September 1, 2002
This past weekend I was back in Minnesota, again, for an annual
when the boy's school I went to holds its annual alumni dinner.
are no more class reunions - just an annual all class get
provides a reason for my brother -also a graduate of the same
and several friends from my high school years to get together
each other and celebrate our still being here-ness.
On Friday night I had dinner with one of my best friends from
and we talked about being in New York during 9/11 and I recall
realizing, while sipping a very lovely Pinot Grigio and watching
of a rainstorm, that I felt more raw than I had realized.
The next morning I had breakfast at a diner that has graced
neighborhood since before I was born, with a group of my cousins.
asked me all the questions: where was I? What was I doing?
How did I
feel? And, to my dismay, I discovered that I had to excuse
myself for a
moment from the table, as I found that I was about to break
completely, in sobs.
The wound is still open, slightly scabbed over but painful
to the touch.
My cousin's questions rubbed the scab away and for one quick
was not at a breakfast table in Minnesota but on West Broadway
morning of 9/11, watching the Towers burn while a stream of
moved north, all of them either stunned or sobbing.
As I write this the background noise is the television, tuned
Channel One, the local cable news channel which is turning
out a steady
stream of stories these days as we march toward the 9/11 anniversary.
There are meetings all over the Boroughs asking for input
on what to do
with "the hole." And they are letting people know
that those who suffer
mental health problems as a result of 9/11 can apply to the
11th Fund for reimbursement of their medical expenses.
I wonder if there is anyone who has not been mentally affected?
I have been. I spent time on the phone in October with my
based therapist because I knew an unnatural darkness had settled
after the 11th that I had to acknowledge and deal with. And
as I worked
out my sense of darkness, I wondered about all those people
world who do not have the resources to avail themselves of
professionals while their countries are being torn apart by
terrorism. I can only imagine the toll on people in Bethlehem,
Jerusalem, Tel Aviv, Kabul and Karachi.
Last night my friend Dalton, a native New Yorker, was in town
and after dinner we walked toward "the hole". It
was the first time he
had been there and it had been a time since I had been close.
surprise, as we walked down Washington Street, the usual barricades
gone and it was possible to walk to the very edge of the hole
the emptiness. We hadn't been there long before the workers,
politely, asked us to move. The barricades had been down to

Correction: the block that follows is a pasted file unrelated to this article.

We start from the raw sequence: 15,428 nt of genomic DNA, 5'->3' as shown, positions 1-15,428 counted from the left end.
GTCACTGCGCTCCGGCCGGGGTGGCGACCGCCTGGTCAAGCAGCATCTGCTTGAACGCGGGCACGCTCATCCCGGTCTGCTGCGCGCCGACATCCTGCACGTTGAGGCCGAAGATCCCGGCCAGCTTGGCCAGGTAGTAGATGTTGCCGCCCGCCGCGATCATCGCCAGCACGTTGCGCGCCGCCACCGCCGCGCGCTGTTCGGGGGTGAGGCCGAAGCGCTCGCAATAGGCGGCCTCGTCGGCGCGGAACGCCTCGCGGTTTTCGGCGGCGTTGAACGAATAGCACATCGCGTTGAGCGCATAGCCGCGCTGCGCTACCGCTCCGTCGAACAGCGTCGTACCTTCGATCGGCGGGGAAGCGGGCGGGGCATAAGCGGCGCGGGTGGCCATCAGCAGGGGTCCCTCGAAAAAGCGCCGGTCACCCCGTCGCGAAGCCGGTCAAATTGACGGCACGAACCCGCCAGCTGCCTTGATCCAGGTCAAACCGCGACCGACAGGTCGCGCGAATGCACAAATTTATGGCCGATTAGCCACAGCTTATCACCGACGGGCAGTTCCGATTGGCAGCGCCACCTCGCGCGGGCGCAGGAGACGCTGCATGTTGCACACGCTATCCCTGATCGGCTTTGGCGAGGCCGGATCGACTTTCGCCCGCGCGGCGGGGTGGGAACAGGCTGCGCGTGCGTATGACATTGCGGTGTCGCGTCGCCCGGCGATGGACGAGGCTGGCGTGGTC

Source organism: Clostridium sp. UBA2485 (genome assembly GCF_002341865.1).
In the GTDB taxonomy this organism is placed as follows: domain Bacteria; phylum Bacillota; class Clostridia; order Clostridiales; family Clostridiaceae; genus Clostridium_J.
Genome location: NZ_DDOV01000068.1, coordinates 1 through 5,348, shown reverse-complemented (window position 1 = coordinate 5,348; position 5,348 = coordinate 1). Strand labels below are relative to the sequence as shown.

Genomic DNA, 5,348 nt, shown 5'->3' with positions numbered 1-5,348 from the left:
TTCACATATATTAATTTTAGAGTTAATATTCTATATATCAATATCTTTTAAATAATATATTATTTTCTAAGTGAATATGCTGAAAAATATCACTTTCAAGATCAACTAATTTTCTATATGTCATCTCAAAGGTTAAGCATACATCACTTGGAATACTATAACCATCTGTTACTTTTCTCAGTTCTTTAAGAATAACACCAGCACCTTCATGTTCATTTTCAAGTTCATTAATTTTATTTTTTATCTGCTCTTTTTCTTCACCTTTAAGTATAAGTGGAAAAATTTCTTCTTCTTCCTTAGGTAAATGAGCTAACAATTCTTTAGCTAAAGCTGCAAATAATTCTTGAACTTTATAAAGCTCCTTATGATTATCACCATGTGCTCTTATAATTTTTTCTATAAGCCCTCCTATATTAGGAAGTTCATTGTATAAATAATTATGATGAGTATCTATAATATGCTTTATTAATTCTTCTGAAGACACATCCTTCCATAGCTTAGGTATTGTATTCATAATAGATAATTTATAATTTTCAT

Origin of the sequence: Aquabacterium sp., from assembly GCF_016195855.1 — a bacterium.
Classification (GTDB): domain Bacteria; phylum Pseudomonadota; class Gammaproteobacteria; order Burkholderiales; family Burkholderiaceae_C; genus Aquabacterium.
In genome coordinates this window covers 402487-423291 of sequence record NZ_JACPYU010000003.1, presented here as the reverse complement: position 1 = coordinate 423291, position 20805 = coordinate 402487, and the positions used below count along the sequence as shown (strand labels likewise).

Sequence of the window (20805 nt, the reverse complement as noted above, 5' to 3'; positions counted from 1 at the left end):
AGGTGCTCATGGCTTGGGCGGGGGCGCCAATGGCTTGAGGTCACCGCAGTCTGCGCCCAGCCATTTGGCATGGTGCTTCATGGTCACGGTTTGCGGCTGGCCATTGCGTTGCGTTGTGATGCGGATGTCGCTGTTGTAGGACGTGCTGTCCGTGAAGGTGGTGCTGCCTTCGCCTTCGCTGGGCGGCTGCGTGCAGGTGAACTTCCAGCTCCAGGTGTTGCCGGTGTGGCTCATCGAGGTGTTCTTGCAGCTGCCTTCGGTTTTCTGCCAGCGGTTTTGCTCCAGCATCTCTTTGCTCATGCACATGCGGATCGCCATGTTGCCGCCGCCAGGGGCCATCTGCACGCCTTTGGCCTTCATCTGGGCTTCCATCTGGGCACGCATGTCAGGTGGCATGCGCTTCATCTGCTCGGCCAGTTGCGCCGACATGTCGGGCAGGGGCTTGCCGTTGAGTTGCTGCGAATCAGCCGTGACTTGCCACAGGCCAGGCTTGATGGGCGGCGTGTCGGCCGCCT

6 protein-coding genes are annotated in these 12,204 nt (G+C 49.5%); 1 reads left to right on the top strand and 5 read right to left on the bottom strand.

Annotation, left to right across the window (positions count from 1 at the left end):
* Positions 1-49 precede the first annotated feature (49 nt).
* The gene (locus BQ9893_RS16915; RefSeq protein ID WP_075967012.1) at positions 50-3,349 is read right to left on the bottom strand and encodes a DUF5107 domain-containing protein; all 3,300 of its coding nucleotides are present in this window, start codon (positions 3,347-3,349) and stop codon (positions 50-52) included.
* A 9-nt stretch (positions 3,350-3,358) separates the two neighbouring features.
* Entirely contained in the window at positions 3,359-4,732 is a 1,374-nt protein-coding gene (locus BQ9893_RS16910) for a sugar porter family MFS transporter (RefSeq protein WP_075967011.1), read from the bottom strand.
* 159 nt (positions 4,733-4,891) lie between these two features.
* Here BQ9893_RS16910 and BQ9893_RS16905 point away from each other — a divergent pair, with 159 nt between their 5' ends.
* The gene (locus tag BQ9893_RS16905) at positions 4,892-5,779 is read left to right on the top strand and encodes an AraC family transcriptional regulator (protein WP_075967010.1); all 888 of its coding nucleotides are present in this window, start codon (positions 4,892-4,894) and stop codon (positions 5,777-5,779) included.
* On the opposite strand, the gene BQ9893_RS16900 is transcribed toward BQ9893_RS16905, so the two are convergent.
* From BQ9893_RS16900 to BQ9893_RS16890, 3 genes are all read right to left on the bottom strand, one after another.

several vans to enter and exit.
We walked on, to another place, where the view was as good
[is there a
good view of the spot of a disaster?]. There were several
people at this second place, all standing there in a solemn
looking into the concrete hole, shielding their eyes against
brilliant light of the spotlights that run, day and night,
every day. A
young man came up to Dalton and asked him to help him hang
flag he had made, an US flag with messages on it from firefighting
up and down the east coast. He came here regularly to display
it was not on display elsewhere. It was his own small, special
to honor the dead.
We are scurrying to make sure memorials are erected in time
anniversary. Photos of the fallen firefighters have been added
Spring Street Museum while over at the Intrepid there was
this morning, unveiling a Memorial to all who died that day,
the Towers moved and re-erected.
Dalton looked down into the hole and I looked up at the buildings
surround the hole. Some of them have re-opened; some of them
they are the remnants of the Blitz. Old buildings boarded
with netting, waiting for someone to decide if they are salvageable
It seemed impossible to me that I was in New York. I mean,
When I turned back to Dalton, he said to me, "It has
confidence." And I could only nod, because it has. And
seeing of this place, this "hole" only reinforces
the sense of shattered
confidence while at the same time forcing a sense of quiet,
upon the person - it has, Dalton said, the strange quiet solemnity
places like Dachau, where terrible things have happened and
continue to reverberate - as this will, long after I am gone,
this column has ceased.
In the quiet and the brightly lighted darkness, surrounded
by the ghost
buildings of disaster and faced with an enormous hole where
two of the world's tallest buildings, I felt, more strongly
than I have
ever felt, the need for a memorial, a place for those of us
lived through all of this, to go in years to come to think
reflect and to pray and to hope.
The destruction of the Towers represents some turning point
history, the road to be followed still to be determined. We
forward but as we go forward we are looking back to this spot,
that we will not be turned to salt, like Lot's wife